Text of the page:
The incidence and magnitude of liver function abnormalities with TROVAN were the same as comparator agents except in the only study in which oral TROVAN was administered for 28 days. In this study (chronic bacterial prostatitis) nine percent (13/140) of TROVAN-treated patients experienced elevations of serum transaminases (AST and/or ALT) of ≥ 3 times the upper limit of normal. These liver function test abnormalities generally developed at the end of, or following completion of, the planned 28-day course of therapy, but were not associated with concurrent elevations of related laboratory measures of hepatic function (such as serum bilirubin, alkaline phosphatase, or lactate dehydrogenase). Patients were asymptomatic with these abnormalities, which generally returned to normal within 1-2 months after discontinuation of therapy. (See ADVERSE REACTIONS: Post-Marketing Experience subsection.)
TROVAN Post-Marketing Experience
Adverse reactions reported with TROVAN during the post-marketing period include: anaphylaxis, symptomatic hepatitis (some patients experienced an associated peripheral eosinophilia), liver failure (including acute hepatic necrosis with eosinophilic infiltration), Stevens-Johnson Syndrome, and symptomatic pancreatitis.
During the post-marketing period, TROVAN-associated liver enzyme abnormalities and/or symptomatic hepatitis have occurred during short-term or long-term therapy. (See PRECAUTIONS.)
LABORATORY CHANGES – Azithromycin: Significant abnormalities (irrespective of drug relationship) occurring during the clinical trials were reported as follows:
With an incidence of 1-2%, elevated serum creatine phosphokinase, potassium, ALT (SGPT), GGT, and AST (SGOT).
When follow-up was provided, changes in laboratory tests appeared to be reversible.
In multiple-dose clinical trials involving more than 3000 patients, 3 patients discontinued therapy because of treatment-related liver enzyme abnormalities and one because of a renal function abnormality.
Read the Trovan - Zithromax (trovafloxacin and azithromycin) Side Effects Center for a complete guide to possible side effects
Minor pharmacokinetic interactions without clinical significance have been observed with co-administration of TROVAN Tablets with caffeine, omeprazole and calcium carbonate. (See CLINICAL PHARMACOLOGY.)
Antacids, Sucralfate, and Iron: The absorption of oral trovafloxacin is significantly reduced by the concomitant administration of some antacids containing magnesium or aluminum, citric acid/sodium citrate (Bicitra®), as well as sucralfate, and iron (as ferrous ions). These agents, as well as formulations containing divalent or trivalent cations or other buffering ingredients, such as Videx®, (Didanosine), chewable/buffered or the pediatric oral solution, should be taken at least two hours before or two hours after oral trovafloxacin administration. (See CLINICAL PHARMACOLOGY.)
Morphine: Co-administration of intravenous morphine significantly reduces the absorption of oral trovafloxacin. Intravenous morphine should be administered at least 2 hours after oral TROVAN dosing in the fasted state and at least 4 hours after oral TROVAN is taken with food. Trovafloxacin administration had no effect on the pharmacokinetics of morphine or its metabolite, morphine-6-β-glucuronide. (See CLINICAL PHARMACOLOGY.)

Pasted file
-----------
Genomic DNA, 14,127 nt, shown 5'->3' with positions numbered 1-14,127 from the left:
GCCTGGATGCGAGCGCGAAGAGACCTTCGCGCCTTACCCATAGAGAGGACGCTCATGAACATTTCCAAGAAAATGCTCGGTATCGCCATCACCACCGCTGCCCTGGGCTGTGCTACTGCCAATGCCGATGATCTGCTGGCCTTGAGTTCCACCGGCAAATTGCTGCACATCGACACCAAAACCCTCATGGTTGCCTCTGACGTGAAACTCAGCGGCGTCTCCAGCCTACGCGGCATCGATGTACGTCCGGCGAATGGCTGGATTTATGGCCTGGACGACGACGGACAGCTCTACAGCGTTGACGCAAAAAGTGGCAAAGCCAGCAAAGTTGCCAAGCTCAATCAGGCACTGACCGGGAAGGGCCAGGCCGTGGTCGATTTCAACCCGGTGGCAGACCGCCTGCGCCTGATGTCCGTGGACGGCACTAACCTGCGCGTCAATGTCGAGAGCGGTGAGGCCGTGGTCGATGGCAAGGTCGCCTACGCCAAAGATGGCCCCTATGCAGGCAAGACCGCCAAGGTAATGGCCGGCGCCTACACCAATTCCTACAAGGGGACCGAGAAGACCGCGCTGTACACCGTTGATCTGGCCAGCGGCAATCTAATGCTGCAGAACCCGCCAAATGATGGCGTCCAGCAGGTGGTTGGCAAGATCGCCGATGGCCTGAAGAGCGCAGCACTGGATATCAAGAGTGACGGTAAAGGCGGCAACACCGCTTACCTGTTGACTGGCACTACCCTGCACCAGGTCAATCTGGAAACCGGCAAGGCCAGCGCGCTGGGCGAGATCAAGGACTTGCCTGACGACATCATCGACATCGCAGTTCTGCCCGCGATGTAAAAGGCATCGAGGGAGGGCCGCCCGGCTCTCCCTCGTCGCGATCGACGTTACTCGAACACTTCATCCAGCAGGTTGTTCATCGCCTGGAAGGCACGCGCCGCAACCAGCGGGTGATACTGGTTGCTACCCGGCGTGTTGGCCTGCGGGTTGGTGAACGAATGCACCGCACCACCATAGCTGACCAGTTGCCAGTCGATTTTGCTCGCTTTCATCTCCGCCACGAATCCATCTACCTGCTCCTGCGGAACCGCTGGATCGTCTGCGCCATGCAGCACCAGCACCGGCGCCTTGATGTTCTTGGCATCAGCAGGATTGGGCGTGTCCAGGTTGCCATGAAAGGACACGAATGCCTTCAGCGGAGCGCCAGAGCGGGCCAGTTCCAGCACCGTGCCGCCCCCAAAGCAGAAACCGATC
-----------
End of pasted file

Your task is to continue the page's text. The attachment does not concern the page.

Aluminum- and magnesium-containing antacids reduce the peak serum levels (rate) but not the AUC (extent) of azithromycin (500 mg) absorption.
Administration of cimetidine (800 mg) two hours prior to azithromycin had no effect on azithromycin (500 mg) absorption.
Azithromycin (500 mg Day 1, 250 mg Days 2-5) did not affect the plasma levels or pharmacokinetics of theophylline administered as a single intravenous dose. The effect of azithromycin on the plasma levels or pharmacokinetics of theophylline administered in multiple doses resulting in therapeutic steady-state levels of theophylline is not known. However, concurrent use of macrolides and theophylline has been associated with increases in the serum concentrations of theophylline. Therefore, until further data are available, prudent medical practice dictates careful monitoring of plasma theophylline levels in patients receiving azithromycin and theophylline concomitantly.
Azithromycin (500 mg Day 1, 250 mg Days 2-5) did not affect the prothrombin time response to a single dose of warfarin. However, prudent medical practice dictates careful monitoring of prothrombin time in all patients treated with azithromycin and warfarin concomitantly. Concurrent use of macrolides and warfarin in clinical practice has been associated with increased anticoagulant effects.
The following drug interactions have not been reported in clinical trials with azithromycin; however, no specific drug interaction studies have been performed to evaluate potential drug-drug interaction. Nonetheless, they have been observed with macrolide products. Until further data are developed regarding drug interactions when azithromycin and these drugs are used concomitantly, careful monitoring of patients is advised:
Digoxin - elevated digoxin levels.
Ergotamine or dihydroergotamine - acute ergot toxicity characterized by severe peripheral vasospasm and dysesthesia.
Triazolam - decreases the clearance of triazolam and thus may increase the pharmacologic effect of triazolam.
Drugs metabolized by the cytochrome P450 system - elevations of serum carbamazepine, cyclosporine, hexobarbital, and phenytoin levels.
Laboratory Test Interactions: There are no reported laboratory test interactions.
Last reviewed on RxList: 10/3/2008
This monograph has been modified to include the generic and brand name in many instances.